In this case, if a customer purchases 20 units of computer, he will be entitled to a 5% discount. However, if he purchases 30 units only, he will not be entitled to the 12% discount.

The buyer will only be given the 5% discount for the 20 units and the remaining 10 units will be paid at their original or undiscounted price. Hence, for a buyer to fully avail of the discounts, it will be more favorable if he buys in the bulk of 40 units.

Impact of Quantity Discounts on Businesses

As mentioned, quantity discounts help increase the number of purchases and also encourage bulk buying. Since it allows for additional savings, more customers would avail of the opportunity to realize these benefits.

Though this is true, there are some caveats to consider as well.

In the case of quantity discounts, offering such a system means that less income will be generated from one-time sales though this can go up depending on new customer acquisition costs and marketing efforts.

To maximize your profits, you may need to balance your selling prices by taking into consideration how much discount you give per unit purchase or volume of the purchase.

Businesses may also opt to use other strategies to increase customer volumes such as incentivizing purchases with the help of points, coupons, and discounts.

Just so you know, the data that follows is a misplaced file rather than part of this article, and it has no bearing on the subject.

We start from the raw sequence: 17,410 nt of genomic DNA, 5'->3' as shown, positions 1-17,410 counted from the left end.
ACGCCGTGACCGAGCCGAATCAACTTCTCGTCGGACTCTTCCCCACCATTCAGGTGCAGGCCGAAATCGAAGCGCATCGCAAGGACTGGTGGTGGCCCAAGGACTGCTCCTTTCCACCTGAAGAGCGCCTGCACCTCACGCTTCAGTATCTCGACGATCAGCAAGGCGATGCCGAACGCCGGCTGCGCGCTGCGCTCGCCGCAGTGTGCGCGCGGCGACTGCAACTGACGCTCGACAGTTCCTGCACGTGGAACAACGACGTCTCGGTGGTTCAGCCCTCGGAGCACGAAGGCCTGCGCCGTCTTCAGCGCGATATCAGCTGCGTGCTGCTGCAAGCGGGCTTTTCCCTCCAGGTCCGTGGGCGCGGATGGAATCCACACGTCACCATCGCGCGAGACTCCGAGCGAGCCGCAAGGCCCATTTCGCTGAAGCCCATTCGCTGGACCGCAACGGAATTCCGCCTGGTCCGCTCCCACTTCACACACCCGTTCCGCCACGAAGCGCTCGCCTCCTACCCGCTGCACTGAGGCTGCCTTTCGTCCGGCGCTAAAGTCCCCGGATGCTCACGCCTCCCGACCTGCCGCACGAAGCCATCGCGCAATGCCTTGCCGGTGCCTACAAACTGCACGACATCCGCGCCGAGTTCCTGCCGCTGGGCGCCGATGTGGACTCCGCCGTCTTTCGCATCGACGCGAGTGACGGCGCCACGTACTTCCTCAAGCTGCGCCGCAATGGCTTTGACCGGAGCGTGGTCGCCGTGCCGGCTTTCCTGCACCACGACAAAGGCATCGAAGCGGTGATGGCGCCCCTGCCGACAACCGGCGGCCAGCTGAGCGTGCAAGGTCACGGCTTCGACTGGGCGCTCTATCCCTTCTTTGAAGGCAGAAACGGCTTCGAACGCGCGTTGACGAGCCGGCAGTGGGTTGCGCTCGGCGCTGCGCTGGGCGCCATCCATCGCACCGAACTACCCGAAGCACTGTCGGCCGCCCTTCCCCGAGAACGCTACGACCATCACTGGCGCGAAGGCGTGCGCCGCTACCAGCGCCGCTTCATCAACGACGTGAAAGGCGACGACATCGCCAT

Pros and Cons of Giving Quantity Discounts

As with every decision, there are pros and cons to this system.

The advantage of quantity discounts is their ability to entice customers to buy in bulk which means more products would be sold overall.

This can ultimately lead to an increase in revenue. However, it also has a downside since the business incurs additional costs per unit on certain products or services that will not translate into immediate benefits.

Moreover, offering quantity discounts may discourage first-time buyers who want to spend money right away on your goods but might end up buying less due to their budget constraints.

Final Thoughts

So are quantity discounts good for businesses? It is about striking the right balance of maximizing profit while also enticing customers to make larger purchases.

It's important to note that this strategy should not affect your regular selling prices and should be applied across the board so as not to disadvantage any specific group of buyers or competitors.

Its purposes may vary but its goal remains the same: To sell more and earn more.

Quantity Discount FAQs

About the Author

True Tamplin, BSc, CEPF®

True Tamplin is a published author, public speaker, CEO of UpDigital, and founder of Finance Strategists.

True is a Certified Educator in Personal Finance (CEPF®), author of The Handy Financial Ratios Guide, a member of the Society for Advancing Business Editing and Writing, contributes to his financial education site, Finance Strategists, and has spoken to various financial communities such as the CFA Institute, as well as university students like his Alma mater, Biola University, where he received a bachelor of science in business and data analytics.

To learn more about True, visit his personal website or view his author profiles on Amazon, Nasdaq and Forbes.